At the crossroads of civilizations for millennia, southern Italy is littered with the detritus of diverse and gilded ages, from Greek and Roman to Saracen, Norman and Spanish. Every carved stone and every frescoed palace tells a story, from fiery Carthaginian invasions and power-hungry kings, to the humble hopes of Roman slaves and gladiators. Here, ancient Greek temples are older than Rome, Byzantine mosaics attest to cosmopolitan encounters and royal palaces outsize Versailles. Southern Italy is home to no less than 13 Unesco World Heritage cultural sites, each laced with tales of victory, failure and timeless humanity.
Each year a flood of visitors come to Italy to enjoy the pleasures of la dolce vita. With many natural and architectural treasures, Croatia has re-emerged to become the sparkling jewel of the Adriatic.
Italy has drawn travelers in search of culture and romance for many centuries. From the northern snow-capped peaks of the Alps and the idyllic hilltop villages of the renowned central Tuscany and Umbria area, to the rugged southern shores of Sicily, lies a plethora of distinctive regions and people. From the sophisticated, vibrant cities to the simple elegance of the countryside, Italy’s culture abounds. As a united country, Italy is only a little over 150 years old which means that each region still has a strong cultural identity, resulting in a country of many different faces to delight repeat visitors. Exuberance for life and its simple pleasures endears Italy to its visitors; an appreciation of family, food, history and beauty are the core values at the heart of this popular country.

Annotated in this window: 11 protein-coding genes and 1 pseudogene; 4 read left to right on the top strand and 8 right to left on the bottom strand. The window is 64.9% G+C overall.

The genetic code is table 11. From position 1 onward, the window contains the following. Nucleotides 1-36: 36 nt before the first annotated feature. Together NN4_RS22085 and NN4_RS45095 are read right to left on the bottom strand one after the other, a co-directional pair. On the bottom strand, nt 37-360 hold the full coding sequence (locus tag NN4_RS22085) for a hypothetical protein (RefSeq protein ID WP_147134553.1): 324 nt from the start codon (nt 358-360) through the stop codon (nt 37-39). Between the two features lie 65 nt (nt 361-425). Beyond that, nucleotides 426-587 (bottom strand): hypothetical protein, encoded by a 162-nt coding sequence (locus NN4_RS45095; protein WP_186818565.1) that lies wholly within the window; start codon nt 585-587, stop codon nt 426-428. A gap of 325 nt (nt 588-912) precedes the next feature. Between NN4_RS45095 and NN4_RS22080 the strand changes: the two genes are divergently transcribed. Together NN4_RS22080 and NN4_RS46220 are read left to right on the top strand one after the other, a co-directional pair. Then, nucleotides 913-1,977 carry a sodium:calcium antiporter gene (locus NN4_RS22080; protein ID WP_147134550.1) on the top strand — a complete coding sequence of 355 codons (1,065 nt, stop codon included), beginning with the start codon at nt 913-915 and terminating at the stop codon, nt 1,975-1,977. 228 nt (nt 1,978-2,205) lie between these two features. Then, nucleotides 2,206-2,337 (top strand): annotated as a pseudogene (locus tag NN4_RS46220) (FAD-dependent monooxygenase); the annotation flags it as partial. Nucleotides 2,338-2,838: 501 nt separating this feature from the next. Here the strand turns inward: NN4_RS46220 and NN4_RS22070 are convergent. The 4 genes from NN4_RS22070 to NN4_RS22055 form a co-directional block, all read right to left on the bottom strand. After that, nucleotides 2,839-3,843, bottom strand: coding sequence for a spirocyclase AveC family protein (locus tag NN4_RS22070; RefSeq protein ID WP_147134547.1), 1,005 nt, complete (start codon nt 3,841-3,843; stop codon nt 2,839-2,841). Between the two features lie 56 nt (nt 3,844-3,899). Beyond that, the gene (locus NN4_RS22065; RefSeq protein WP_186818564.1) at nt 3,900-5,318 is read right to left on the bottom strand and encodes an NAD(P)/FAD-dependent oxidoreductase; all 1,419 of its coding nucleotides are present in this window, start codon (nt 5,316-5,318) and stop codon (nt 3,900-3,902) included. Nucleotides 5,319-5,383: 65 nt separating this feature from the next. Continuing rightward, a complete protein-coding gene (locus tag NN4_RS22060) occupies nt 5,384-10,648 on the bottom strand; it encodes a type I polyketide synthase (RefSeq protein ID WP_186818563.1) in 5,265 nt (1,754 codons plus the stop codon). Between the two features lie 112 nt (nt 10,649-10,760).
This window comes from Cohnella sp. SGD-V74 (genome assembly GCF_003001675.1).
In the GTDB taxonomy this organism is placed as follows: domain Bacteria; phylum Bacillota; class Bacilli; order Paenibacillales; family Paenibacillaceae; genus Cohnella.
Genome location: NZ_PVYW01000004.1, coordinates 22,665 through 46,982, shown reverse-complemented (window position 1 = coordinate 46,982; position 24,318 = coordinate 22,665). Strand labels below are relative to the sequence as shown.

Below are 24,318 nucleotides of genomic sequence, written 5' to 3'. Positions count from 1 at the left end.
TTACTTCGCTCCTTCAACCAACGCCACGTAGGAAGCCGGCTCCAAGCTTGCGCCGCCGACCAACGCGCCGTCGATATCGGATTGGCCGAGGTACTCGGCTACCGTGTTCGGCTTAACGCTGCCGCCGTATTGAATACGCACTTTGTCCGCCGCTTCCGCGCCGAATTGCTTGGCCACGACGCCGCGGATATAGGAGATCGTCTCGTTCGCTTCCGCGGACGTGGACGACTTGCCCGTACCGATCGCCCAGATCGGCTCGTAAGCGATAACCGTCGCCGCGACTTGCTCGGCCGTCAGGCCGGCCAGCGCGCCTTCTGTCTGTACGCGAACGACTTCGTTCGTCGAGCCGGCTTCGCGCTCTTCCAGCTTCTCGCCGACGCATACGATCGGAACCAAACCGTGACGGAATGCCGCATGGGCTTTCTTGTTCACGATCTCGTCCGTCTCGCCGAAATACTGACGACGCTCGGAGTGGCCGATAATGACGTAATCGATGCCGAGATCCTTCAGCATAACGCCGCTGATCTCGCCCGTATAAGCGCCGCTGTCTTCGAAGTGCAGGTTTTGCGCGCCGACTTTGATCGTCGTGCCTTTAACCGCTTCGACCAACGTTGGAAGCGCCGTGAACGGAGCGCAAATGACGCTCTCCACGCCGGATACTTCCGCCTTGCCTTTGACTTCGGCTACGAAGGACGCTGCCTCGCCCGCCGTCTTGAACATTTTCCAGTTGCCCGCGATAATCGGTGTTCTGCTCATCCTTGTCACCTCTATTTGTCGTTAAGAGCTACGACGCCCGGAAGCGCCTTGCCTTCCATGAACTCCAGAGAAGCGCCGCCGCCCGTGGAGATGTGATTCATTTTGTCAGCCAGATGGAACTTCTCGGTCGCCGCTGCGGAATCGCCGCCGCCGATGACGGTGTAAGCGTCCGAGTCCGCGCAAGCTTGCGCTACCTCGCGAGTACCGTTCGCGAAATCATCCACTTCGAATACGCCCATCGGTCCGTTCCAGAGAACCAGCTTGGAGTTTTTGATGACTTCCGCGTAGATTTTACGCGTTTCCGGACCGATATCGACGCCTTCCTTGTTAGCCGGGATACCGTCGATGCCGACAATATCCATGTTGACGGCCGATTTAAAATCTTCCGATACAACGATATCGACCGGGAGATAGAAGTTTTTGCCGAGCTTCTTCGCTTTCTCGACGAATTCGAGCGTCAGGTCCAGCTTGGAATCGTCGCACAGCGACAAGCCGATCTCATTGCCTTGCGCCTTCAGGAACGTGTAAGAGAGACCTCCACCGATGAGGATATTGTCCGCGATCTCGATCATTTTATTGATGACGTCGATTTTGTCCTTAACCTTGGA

Best time to go to the Italy
Italy -The climate in Italy is diverse, with the central and northern parts best visited during the spring, summer and autumn months. During winter, the Dolomite Mountains are a haven for skiers. Further south than Rome, the coastal areas and the islands are a great year round destination, although travel in July and August can be very hot. The arts and opera seasons are generally at their peak outside of July and August, with the exception of Rome and Verona. In the major cities, such as Rome and Milan, August is very much a shutdown month with many shops, offices and restaurants closing as Italians take their annual break. This does mean the cities are much less hectic and accommodation is often less expensive than during June or September.